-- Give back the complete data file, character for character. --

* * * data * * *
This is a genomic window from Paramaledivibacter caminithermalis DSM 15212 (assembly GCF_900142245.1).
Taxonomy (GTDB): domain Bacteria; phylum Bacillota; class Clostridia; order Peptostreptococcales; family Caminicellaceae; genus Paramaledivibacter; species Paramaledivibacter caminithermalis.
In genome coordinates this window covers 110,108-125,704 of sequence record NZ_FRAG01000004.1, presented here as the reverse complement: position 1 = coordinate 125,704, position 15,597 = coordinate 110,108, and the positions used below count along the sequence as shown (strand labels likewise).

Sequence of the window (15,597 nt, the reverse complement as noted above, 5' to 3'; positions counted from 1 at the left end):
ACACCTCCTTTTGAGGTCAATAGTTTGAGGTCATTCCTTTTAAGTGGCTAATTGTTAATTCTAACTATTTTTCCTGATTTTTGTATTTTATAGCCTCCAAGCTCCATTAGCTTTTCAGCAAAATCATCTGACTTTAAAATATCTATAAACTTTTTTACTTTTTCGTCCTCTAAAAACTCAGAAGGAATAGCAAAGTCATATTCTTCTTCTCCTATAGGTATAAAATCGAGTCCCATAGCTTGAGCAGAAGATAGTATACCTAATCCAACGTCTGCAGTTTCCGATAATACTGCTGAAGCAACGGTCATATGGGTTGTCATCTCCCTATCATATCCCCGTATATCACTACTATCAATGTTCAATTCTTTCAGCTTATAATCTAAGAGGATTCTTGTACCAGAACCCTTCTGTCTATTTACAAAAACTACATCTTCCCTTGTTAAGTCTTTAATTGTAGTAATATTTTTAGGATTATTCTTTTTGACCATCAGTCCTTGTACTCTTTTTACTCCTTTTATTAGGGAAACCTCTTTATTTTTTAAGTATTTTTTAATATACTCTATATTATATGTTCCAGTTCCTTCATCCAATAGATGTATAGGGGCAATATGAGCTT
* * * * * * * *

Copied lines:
This is a genomic window from Paramaledivibacter caminithermalis DSM 15212 (assembly GCF_900142245.1).
Taxonomy (GTDB): domain Bacteria; phylum Bacillota; class Clostridia; order Peptostreptococcales; family Caminicellaceae; genus Paramaledivibacter; species Paramaledivibacter caminithermalis.
In genome coordinates this window covers 110,108-125,704 of sequence record NZ_FRAG01000004.1, presented here as the reverse complement: position 1 = coordinate 125,704, position 15,597 = coordinate 110,108, and the positions used below count along the sequence as shown (strand labels likewise).

Sequence of the window (15,597 nt, the reverse complement as noted above, 5' to 3'; positions counted from 1 at the left end):
ACACCTCCTTTTGAGGTCAATAGTTTGAGGTCATTCCTTTTAAGTGGCTAATTGTTAATTCTAACTATTTTTCCTGATTTTTGTATTTTATAGCCTCCAAGCTCCATTAGCTTTTCAGCAAAATCATCTGACTTTAAAATATCTATAAACTTTTTTACTTTTTCGTCCTCTAAAAACTCAGAAGGAATAGCAAAGTCATATTCTTCTTCTCCTATAGGTATAAAATCGAGTCCCATAGCTTGAGCAGAAGATAGTATACCTAATCCAACGTCTGCAGTTTCCGATAATACTGCTGAAGCAACGGTCATATGGGTTGTCATCTCCCTATCATATCCCCGTATATCACTACTATCAATGTTCAATTCTTTCAGCTTATAATCTAAGAGGATTCTTGTACCAGAACCCTTCTGTCTATTTACAAAAACTACATCTTCCCTTGTTAAGTCTTTAATTGTAGTAATATTTTTAGGATTATTCTTTTTGACCATCAGTCCTTGTACTCTTTTTACTCCTTTTATTAGGGAAACCTCTTTATTTTTTAAGTATTTTTTAATATACTCTATATTATATGTTCCAGTTCCTTCATCCAATAGATGTATAGGGGCAATATGAGCTT